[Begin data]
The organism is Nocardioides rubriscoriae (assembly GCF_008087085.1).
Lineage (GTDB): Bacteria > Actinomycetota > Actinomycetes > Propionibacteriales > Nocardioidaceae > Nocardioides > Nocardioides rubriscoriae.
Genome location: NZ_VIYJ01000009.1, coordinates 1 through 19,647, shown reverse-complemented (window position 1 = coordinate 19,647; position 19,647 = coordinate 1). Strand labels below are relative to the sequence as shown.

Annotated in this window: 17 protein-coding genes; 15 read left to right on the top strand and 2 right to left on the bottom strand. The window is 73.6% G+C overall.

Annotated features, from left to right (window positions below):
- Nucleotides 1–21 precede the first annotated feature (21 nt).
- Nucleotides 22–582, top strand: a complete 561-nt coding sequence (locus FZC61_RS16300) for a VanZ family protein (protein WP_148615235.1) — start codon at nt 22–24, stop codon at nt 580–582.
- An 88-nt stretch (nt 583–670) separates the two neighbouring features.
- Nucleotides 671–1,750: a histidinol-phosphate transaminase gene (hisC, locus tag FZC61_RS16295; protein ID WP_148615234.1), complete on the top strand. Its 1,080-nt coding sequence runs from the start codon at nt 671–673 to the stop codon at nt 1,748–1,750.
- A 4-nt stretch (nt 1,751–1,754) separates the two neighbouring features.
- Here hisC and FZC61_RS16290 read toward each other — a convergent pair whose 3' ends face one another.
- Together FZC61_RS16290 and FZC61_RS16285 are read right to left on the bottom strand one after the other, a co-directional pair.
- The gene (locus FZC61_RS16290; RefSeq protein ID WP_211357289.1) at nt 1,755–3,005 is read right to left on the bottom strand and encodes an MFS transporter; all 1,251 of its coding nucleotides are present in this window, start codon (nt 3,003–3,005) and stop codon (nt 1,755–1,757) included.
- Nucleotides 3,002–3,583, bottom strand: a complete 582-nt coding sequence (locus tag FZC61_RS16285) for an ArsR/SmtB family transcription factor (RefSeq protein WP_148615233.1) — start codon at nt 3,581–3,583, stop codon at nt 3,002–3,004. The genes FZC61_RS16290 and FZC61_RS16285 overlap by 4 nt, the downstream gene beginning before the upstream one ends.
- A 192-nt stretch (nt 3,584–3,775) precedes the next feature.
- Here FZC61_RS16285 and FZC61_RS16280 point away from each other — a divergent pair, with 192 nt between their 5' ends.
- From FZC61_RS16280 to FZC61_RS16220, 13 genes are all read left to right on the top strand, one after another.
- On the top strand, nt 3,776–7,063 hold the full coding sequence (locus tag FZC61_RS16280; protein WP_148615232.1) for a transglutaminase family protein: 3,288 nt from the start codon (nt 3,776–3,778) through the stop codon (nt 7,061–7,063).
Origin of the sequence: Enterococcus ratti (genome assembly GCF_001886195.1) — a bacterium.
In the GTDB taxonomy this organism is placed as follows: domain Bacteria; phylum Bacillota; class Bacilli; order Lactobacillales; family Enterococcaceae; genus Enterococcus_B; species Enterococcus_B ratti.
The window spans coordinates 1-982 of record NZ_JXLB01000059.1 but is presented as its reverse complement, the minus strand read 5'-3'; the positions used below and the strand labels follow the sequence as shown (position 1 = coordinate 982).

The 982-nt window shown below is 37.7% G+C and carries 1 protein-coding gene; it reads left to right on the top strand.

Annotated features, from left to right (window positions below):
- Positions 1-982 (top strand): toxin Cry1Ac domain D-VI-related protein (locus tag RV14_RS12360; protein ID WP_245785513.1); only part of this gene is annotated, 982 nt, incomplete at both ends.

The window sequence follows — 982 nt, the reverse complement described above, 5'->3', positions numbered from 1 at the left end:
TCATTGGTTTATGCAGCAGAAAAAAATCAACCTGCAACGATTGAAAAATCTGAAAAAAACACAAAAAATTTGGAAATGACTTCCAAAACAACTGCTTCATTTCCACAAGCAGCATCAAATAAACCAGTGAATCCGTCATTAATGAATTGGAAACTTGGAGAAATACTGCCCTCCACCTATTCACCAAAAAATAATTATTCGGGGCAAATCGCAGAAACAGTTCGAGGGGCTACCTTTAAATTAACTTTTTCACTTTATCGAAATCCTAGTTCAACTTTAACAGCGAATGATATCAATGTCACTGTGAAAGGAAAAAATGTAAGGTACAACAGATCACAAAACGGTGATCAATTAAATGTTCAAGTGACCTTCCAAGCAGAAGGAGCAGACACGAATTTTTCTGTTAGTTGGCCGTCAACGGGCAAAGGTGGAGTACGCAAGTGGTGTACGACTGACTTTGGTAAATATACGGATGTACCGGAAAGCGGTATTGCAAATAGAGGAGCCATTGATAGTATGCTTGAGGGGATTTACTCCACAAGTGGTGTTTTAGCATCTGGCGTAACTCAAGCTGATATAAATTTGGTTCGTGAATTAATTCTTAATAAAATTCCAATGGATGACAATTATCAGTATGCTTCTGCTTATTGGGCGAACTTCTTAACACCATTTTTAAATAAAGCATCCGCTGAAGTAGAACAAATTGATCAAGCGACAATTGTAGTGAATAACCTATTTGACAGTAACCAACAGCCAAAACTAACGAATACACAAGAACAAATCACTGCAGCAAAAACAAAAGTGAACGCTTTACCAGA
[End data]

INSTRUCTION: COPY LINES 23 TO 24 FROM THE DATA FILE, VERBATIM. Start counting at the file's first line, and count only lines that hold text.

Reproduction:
Annotated features, from left to right (window positions below):
- Positions 1-982 (top strand): toxin Cry1Ac domain D-VI-related protein (locus tag RV14_RS12360; protein ID WP_245785513.1); only part of this gene is annotated, 982 nt, incomplete at both ends.